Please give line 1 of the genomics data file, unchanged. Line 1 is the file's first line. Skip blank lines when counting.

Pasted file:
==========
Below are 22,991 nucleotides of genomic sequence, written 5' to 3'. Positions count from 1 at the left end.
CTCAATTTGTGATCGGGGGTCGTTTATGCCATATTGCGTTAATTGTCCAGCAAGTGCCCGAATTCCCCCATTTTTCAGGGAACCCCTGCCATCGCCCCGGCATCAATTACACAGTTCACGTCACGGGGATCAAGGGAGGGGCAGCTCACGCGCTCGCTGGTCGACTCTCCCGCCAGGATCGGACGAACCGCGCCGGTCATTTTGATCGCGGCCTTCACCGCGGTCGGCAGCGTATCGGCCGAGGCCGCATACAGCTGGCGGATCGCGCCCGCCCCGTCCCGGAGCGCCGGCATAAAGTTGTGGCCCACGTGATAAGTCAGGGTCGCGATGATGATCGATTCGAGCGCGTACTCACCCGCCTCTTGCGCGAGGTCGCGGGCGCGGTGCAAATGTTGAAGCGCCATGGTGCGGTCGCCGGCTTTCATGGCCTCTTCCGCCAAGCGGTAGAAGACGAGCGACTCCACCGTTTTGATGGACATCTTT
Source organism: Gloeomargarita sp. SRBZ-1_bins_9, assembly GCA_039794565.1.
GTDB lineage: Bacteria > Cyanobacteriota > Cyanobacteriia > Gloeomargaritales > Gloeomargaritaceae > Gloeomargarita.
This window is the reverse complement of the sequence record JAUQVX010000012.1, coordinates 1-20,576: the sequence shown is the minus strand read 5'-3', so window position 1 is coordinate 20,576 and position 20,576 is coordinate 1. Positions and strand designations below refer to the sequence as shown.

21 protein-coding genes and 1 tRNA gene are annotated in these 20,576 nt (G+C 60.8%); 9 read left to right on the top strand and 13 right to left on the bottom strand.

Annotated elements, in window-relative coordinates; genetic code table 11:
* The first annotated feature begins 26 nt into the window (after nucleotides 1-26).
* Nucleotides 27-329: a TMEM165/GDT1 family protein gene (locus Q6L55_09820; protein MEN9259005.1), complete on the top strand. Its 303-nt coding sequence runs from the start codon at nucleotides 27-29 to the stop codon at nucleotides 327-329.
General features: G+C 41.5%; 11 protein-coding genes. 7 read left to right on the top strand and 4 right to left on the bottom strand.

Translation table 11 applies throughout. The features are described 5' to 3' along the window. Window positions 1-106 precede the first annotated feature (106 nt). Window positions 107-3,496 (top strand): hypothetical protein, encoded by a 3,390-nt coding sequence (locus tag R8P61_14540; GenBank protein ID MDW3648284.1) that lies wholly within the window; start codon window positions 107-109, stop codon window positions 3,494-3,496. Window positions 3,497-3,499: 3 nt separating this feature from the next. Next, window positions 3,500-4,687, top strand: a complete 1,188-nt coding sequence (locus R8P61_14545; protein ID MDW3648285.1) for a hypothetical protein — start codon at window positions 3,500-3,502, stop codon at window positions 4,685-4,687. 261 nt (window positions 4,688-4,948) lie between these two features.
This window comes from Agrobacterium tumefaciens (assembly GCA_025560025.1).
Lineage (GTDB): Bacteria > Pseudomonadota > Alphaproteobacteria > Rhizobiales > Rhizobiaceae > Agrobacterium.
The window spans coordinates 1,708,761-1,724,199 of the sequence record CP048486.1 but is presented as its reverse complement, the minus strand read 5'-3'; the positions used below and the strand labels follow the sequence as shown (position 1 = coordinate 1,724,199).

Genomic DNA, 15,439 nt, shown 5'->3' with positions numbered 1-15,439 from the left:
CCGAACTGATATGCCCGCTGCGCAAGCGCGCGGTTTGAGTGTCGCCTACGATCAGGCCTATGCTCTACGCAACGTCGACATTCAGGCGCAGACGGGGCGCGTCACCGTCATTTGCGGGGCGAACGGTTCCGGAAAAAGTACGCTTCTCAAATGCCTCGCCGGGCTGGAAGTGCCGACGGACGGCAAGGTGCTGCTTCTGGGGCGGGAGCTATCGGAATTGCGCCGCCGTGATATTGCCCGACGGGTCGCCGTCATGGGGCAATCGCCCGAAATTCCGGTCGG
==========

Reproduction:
Below are 22,991 nucleotides of genomic sequence, written 5' to 3'. Positions count from 1 at the left end.